In Review: Darth Vader #4

The first clunker of Darth Vader isn't a disaster, but just average.

The cover: A fantastic idea for a cover is undone by colors that overpower the images. Darth Vader, lightsaber held ready–with two hands, stands among a mob of slender Battle Droids. They seem to rising against him like the undead, their bodies covered in decades old dirt, as if they’ve clawed they ways out of graves. They and the background is colored in a dark, deep red. It’s so dark that the droids’ shapes and numbers are lost in teh coloring. Only Vader stands out, and he looks great, but this illustration by Adi Granov could have been so much more stronger if the droids had been more lightly colored to allow them to be more dominant. Overall grade: B-

The story: Picking up on Geonosis (which Vader went to in Attack of the Clones as Anakin Skywalker), Vader, Doctor Aphra, and two assassin droids are there to find a droid army that Vader can use secretly for his own ends. In the tunnels of the Geonosians, the four reach their goal, though not in the way they expected. I had two major issues with Kieron Gillen’s story: 1, it steals an iconic image from Aliens, which I’m sure was used in his script to describe to the artist, and 2, Why does the character introduced on Page 7 speak Standard? On Page 3 two characters show that these characters don’t speak this language, and this is reinforced at the bottom of 4. This individual’s dialogue does not move the story forward. It was unnecessary and out of character for this species. The sequence involving this character seems rushed: it was needed to create some tension, but is not long enough to create worry in the reader, and so short as to seem ineffective. Much, much better are Pages 15 – 17. Now this is an incredibly tense scene with a smart character uttering the unthinkable. The silent panel on Page 16 is an excellent moment for the reader to try and get into the title character’s head. The conclusion to this solution was unexpected and the next destination of Vader promising. Love the last five pages, and not caring for the first three-quarters. Overall grade: C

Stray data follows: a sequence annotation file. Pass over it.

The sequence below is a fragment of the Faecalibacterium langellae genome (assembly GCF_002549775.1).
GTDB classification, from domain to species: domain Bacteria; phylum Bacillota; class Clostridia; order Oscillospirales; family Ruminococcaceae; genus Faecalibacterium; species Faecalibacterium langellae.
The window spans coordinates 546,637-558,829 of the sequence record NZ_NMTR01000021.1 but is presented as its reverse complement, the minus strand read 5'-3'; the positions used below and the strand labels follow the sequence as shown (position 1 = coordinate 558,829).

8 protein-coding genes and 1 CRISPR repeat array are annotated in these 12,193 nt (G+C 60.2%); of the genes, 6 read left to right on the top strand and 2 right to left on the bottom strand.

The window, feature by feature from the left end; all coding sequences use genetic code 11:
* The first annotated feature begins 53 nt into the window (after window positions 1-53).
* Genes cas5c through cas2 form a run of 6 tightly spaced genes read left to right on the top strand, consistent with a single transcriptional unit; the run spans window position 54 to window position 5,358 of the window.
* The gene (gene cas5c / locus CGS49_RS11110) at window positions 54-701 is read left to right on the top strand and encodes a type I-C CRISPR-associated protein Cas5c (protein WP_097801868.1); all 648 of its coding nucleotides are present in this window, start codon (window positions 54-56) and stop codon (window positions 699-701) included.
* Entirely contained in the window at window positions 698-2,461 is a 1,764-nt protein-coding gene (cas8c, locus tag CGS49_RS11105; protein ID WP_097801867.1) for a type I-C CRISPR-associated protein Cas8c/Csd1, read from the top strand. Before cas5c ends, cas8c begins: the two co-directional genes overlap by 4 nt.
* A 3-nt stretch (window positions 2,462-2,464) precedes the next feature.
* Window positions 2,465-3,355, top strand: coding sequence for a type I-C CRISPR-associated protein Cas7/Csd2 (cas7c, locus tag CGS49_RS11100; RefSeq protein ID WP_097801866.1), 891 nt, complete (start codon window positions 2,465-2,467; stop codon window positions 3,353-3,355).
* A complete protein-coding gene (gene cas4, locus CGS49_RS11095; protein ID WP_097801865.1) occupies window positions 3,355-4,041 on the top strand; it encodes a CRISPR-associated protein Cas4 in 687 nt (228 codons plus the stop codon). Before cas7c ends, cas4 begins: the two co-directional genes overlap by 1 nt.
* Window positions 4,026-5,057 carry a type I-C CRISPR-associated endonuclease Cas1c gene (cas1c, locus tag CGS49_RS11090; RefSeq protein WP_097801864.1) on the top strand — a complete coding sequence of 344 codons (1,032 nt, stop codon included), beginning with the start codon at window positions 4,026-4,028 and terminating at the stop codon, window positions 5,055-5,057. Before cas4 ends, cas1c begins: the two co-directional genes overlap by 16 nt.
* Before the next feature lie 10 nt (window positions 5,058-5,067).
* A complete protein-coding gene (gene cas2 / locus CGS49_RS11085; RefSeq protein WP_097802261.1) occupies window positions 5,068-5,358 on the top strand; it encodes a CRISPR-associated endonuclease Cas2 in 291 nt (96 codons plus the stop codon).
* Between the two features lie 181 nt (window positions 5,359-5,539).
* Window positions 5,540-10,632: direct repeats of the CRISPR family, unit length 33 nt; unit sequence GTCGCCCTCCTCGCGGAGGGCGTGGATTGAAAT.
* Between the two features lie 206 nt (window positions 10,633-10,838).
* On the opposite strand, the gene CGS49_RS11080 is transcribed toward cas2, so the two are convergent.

The art: Beautiful artwork by Salvador Larroca, with the exception of Pages 3 – 12. These pages consist of the underground sequences dealing with the individual that appears on 7. Aphra is sensational in every panel she is in, as is Vader, and they should look great since they’re the two leads. But that antagonist, is too obvious a mix of an Episode II alien and a creature from Aliens. So familiar as to be painful to look at. Every droid in this book is overly shaded. Larroca should have had more confidence is his colorist to make them dark, rather than overdoing them has he’s done. There are some nice fire effects, and the layout of the final three pages has Larroca doing his long rectangular boxes to excellent effect. A mixed bag this month for visuals. Overall grade: C

The colors: An impressive job is done by Edgar Delgado this month. The opening pages on Geonosis’s surface are gorgeous, considering it’s a tan colored dust world. The orange eyes of 000 are postively brilliant as a beacon in the darkness. The fire effects, especially at the top of Page 4, look great. The shading on Aphra’s face is exceptional, and with her mostly in dimly lit surroundings, that’s an outstanding ability. Really well done. Overall grade: A

The letters: VC’s Joe Caramagna provides scene setting, dialogue, 000 droid speak, an alien dialect’s font and translation (very cool!), and a yell. I like all but the dialogue, as I’ve mentioned in other Marvel Star Wars book reviews. Overall grade: C+

The final line: The first clunker of Darth Vader isn’t a disaster, but just average. After the first three issues, this is a letdown. Overall grade: C

Patrick Hayes was a contributor to the Comic Buyer's Guide for several years with "It's Bound to Happen!" and he's reviewed comics for TrekWeb and TrekCore. He's taught 8th graders English for 20 years and has taught high school English for five years and counting. He reads everything as often as he can, when not grading papers or looking up Star Trek, Star Wars, or Indiana Jones items online.
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